Economy & Budget

Follow the lead of the American people

The president delivered his 2012 Budget proposal to Congress on Monday, February 14th, and its contents highlight the ongoing disconnect between the president’s rhetoric and his willingness to actually make tough decisions to put our country on a sustainable fiscal course. The Economic Report of the President is due shortly, and, unfortunately, I don’t expect it to be any more promising.

Mr. President: If you are looking for inspiration about how to face our country’s fiscal challenges, look no further than American families.


The debt ceiling game

The latest installment in a decades-long series of showdowns on Capitol Hill over raising the statutory debt ceiling is imminent. The ceiling has been raised ten times in just the last nine years to make room for almost $8 trillion in additional debt. But the stakes are much higher this time around, as the electorate is showing increasing awareness of the danger of having allowed Uncle Sam to abuse his credit card. 

The Republicans’ reclamation of the House in November, due in part to a promise to address the government’s runaway debt, immediately set up a confrontation with the Obama administration over the need to raise the ceiling above $14.3 trillion at some point in the spring.

When Republicans balked at the prospect of raising the debt ceiling without also reining in spending, the White House wasted little time in warning that GOP intransigence could usher in the apocalypse.


Reaching educational goals means evaluating every cut

The underlying tension to maintain government-funded programs on the one hand and to reduce the national deficit on the other is evident throughout the Obama administration’s fiscal year 2012 (FY 2012) budget proposal for all government agencies. While many government agencies witnessed overall cuts, the Department of Education’s budget proposes a $2 billion increase over the fiscal year 2011 (FY 2011) proposal.

In the recent State of the Union address, the president outlined his vision for “winning the future” and to fully achieve this goal, investments in education are critical. Even with the budget’s overall increase, the Obama administration has determined that some cuts are needed, primarily to sustain the maximum Pell Grant at $5,550. Preserving the Pell Grant program reflects our nation’s long-standing commitment to educational opportunity for low-income students.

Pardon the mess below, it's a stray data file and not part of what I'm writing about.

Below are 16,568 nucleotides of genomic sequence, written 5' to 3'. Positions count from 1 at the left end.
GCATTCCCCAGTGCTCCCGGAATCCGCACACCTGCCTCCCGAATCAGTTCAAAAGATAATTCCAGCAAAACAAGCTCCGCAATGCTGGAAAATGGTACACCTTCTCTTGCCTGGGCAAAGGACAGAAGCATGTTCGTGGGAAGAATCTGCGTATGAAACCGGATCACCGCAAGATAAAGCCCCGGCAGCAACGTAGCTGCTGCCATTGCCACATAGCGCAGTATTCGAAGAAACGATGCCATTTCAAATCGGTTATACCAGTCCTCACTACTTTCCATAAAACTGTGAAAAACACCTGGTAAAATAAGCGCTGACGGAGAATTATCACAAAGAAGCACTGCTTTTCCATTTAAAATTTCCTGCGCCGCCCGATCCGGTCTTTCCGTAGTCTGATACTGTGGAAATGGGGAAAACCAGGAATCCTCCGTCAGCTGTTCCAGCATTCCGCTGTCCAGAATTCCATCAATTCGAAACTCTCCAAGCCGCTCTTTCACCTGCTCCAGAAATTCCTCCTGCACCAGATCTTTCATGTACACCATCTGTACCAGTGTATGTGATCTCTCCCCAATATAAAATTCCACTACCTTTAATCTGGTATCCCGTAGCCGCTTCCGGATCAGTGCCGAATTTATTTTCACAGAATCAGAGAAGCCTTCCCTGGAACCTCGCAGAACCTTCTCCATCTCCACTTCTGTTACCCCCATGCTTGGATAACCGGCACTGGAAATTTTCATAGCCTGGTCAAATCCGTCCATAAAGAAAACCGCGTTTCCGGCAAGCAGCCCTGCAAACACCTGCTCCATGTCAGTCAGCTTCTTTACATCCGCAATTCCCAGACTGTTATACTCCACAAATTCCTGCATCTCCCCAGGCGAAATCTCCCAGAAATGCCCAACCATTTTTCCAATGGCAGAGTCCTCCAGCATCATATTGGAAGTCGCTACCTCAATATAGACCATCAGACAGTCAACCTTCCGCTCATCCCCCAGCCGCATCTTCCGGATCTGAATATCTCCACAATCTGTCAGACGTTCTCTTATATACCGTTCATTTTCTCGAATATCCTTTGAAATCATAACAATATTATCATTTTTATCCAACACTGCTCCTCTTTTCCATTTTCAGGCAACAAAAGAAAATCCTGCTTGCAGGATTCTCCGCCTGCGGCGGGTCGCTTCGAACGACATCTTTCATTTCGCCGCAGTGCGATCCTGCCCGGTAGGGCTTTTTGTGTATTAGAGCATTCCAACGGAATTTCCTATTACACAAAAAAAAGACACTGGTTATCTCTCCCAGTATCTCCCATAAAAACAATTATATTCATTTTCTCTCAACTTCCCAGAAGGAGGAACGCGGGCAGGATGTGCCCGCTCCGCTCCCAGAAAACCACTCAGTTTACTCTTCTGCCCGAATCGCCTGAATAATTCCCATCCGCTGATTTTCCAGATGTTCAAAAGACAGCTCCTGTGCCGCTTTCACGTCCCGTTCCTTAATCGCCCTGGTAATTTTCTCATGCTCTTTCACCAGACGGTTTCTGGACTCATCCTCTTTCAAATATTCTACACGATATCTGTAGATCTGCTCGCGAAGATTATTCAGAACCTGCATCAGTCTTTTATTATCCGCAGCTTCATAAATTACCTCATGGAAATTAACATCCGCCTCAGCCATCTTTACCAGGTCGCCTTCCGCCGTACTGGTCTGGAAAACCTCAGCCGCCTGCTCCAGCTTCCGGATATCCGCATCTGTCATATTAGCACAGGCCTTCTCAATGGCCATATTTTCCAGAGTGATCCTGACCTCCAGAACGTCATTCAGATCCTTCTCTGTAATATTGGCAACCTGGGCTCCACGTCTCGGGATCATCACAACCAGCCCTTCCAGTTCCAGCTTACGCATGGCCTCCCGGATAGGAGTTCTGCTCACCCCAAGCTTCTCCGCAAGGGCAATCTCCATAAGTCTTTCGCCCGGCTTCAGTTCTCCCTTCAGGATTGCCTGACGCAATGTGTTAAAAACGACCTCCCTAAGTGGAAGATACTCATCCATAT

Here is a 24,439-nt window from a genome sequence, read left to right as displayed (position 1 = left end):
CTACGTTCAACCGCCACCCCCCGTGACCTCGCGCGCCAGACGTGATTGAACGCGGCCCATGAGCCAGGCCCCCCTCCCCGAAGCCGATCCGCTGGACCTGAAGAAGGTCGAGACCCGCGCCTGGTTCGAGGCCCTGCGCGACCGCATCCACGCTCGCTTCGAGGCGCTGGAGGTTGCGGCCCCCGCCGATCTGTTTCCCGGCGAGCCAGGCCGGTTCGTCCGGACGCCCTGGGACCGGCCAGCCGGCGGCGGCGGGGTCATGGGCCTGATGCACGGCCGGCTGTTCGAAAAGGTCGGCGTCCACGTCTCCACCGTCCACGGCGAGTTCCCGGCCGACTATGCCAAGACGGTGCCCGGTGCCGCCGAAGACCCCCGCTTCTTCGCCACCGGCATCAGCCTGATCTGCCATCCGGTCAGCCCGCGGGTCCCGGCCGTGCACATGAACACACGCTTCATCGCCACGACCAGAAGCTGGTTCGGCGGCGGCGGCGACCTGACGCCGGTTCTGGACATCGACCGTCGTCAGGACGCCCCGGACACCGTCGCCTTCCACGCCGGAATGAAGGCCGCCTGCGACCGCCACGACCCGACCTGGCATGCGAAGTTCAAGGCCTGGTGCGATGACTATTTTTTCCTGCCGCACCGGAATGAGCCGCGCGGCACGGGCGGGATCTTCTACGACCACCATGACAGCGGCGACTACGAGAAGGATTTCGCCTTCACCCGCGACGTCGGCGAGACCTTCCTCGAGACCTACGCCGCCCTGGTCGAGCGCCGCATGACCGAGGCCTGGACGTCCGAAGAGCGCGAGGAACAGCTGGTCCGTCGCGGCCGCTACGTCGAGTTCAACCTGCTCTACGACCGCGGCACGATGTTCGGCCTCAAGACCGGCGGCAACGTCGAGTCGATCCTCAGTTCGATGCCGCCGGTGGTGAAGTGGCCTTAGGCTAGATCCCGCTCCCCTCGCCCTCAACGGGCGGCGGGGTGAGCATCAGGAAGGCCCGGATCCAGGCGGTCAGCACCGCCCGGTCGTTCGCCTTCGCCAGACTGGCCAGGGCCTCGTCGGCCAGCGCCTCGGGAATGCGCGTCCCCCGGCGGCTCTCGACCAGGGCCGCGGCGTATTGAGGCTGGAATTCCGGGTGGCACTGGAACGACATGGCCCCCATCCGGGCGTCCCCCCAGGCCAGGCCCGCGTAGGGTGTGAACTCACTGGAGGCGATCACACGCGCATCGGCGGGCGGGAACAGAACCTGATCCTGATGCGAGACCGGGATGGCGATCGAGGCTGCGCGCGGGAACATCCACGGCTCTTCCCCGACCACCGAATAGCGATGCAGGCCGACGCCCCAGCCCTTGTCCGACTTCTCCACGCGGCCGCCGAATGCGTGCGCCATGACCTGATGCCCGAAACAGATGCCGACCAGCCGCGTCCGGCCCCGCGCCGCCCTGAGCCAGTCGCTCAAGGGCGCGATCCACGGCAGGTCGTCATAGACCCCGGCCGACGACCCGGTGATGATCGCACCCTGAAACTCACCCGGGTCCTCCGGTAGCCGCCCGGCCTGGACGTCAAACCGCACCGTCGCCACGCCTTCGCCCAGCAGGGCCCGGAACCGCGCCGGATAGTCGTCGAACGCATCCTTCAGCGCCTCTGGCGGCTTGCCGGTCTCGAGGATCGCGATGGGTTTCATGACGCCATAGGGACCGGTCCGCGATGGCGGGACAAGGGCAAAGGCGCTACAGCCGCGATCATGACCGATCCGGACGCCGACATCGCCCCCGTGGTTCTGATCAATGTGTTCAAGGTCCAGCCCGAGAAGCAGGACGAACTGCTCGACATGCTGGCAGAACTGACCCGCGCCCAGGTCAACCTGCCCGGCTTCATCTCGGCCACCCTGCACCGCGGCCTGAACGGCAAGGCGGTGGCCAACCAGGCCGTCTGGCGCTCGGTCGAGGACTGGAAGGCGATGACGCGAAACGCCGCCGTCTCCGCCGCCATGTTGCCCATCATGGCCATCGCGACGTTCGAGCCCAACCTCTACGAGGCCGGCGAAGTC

The President's bloated budget

Noted nineteenth-century economist Frédéric Bastiat once wrote that “people are beginning to realize that the apparatus of government is costly. But what they do not know is that the burden falls inevitably on them.” With the introduction of the President’s enormous $3.7 trillion FY2012 Budget on Monday, I believe people are finally realizing that the burden does, in fact, fall on them and on future generations to come.

The federal budget is an important economic and moral choice. We must decide if we want to place even more of our money under the control of politicians and bureaucrats, or if we wish to leave more resources with families and businesses that grow the private sector. The president has chosen to continue placing his trust in big government. I am placing my trust in families, small businesses and job creators.


Putting consumers first this Congress

When President Obama last month called for government-wide regulatory reform, he recognized that many federal rules, no matter how well-intentioned, cost far more than they benefit. Some can be downright harmful. One measure ripe for regulatory review is the Consumer Product Safety Improvement Act (CPSIA). The law will be the focus of hearings this week before the House Energy and Commerce Committee.
CPSIA greatly expanded the scope of the Consumer Product Safety Commission (CPSC) in an effort to improve the safety of children’s products. The law does some good things, but it also needlessly burdens many small businesses, raises costs for consumers, and in some instances is introducing new risks to children. In other words, it is precisely the kind of rule-making President Obama should want reformed.


Countering America’s regulatory burden: Congress sees jobs as topmost priority